Wednesday, July 25, 2007

Floral Wreath Workshop

Last Saturday I had the pleasure of attending a hands-on Scandinavian-inspired floral wreath making ("Every woman a goddess") workshop offered by Catherine Dale of the Land Conservancy (TLC), held at the Eagles Estate in Burnaby.

My mom first heard about the workshop, and brought along her mom who is visiting from the Okanagan. I brought along my daughter, so we ended up with all 4 generations of us ladies, which is already a special moment in itself. Then add to this moment some bright flowers and berries, mix it with good company (Catherine and I are old friends - although I would have to qualify that neither of us are actually old - who hadn't seen each other for a number of years), and then place this in the setting of a restored historical house on 1 1/3 acres on the upper side of scenic Deer Lake, and the result was almost magical. (Click any of the photos for a closer view.)

4 generations of beautiful ladies
Here we are, all 4 generations, sporting our floral arrangements.

my daughter with her great-nana
My daughter is fortunate to have a great-nana (now 89 years old). I hope the Lord grants me the opportunity to one day meet some of my great-grandchildren. (Although I had only 2 children myself, I already tell mine that one day I am hoping for lots of grandchildren!)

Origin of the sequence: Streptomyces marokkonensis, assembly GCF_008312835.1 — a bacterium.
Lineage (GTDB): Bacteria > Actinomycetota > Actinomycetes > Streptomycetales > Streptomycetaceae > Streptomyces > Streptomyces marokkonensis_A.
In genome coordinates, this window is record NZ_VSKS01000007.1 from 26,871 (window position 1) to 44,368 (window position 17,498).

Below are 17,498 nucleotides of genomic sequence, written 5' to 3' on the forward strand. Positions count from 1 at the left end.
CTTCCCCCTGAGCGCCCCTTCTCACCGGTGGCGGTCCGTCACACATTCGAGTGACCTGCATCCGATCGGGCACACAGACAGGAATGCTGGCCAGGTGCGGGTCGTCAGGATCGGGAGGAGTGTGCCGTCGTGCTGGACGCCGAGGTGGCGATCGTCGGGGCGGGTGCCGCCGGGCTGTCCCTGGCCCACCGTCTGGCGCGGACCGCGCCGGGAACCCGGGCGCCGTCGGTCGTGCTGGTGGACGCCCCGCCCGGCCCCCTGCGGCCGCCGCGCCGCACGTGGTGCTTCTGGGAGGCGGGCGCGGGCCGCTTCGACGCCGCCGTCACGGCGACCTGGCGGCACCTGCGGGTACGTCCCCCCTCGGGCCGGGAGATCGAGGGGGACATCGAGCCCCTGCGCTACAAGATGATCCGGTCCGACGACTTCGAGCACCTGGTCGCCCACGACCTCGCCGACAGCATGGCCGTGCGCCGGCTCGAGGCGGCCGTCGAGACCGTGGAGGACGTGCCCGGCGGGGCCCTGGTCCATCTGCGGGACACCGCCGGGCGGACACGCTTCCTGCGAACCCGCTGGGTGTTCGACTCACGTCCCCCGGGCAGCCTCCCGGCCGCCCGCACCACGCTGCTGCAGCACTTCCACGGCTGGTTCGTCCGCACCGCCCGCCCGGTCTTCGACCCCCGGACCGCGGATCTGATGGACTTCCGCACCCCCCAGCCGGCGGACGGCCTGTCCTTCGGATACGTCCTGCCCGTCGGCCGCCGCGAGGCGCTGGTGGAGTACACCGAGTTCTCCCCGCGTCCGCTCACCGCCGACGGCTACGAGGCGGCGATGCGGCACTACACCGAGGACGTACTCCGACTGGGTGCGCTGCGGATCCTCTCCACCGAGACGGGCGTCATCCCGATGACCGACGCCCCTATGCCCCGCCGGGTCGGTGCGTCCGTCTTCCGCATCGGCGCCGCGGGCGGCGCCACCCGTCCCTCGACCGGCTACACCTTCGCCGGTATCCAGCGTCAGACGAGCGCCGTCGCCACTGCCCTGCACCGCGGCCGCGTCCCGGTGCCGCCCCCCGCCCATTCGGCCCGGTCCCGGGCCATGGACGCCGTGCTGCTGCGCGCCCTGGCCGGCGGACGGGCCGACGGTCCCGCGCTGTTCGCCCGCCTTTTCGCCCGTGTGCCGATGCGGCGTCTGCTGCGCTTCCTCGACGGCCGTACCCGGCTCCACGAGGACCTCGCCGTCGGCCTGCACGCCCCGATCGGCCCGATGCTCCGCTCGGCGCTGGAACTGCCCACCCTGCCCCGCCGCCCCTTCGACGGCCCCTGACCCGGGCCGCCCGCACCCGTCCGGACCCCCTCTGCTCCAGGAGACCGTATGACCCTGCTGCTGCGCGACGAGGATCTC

great-nana
Doesn't my Nana look like a Queen with her floral crown? Very distinguished indeed.

my daughter with her grandma
My grandma decided to make a larger wreath, so hers became a flower necklace for the photos.

with my daughter
I got this photo with my daughter at home, before we hung up our wreaths to dry. The flowers were quite wet when we started our wreaths (it had been raining for a few days already), and perhaps it was a bit early in the season for the hydrangeas, so the crowns are looking pretty curled and wrinkly, but the ivy still looks fresh. I suppose one could use silica gel and dry any flowers. We'll see, but there may be some life still left in it.

For anyone inspired by these photos, the technique was actually fairly simple. We started with a length of common ivy, wrapped maybe twice around (try it on for size if you are aiming for a crown), and scotch-taped together. Then we used a spool of black sewing thread, tied and knotted to start, then wrapped around and around to secure each bunch of flowers or berries, in turn. For a fuller arrangement, you could go around twice (although we didn't). To end it, cut the thread and tie and knot (it's a bit awkward with only one end of the thread), and then separately take another piece of thread and tie and knot it again securely.

The flowers Catherine gathered included a few colours of hydrangeas, mini roses, lavender, mountain ash berries, and tansy (pretty yellow, but not sweet smelling). My mini roses are much past their prime this year, but I'm already wondering about an all-rose flower crown next season, if I can find the time.

Thanks to Catherine for an enjoyable Saturday morning, and for a great floral craft experience. We look forward to the next workshop! Here we are, with Catherine:

1 comment:

Owin & Irena said...

wow..four generations...that's amazing. most people will never be so lucky. your floral wreaths look lovely.
Cheers.
Irena

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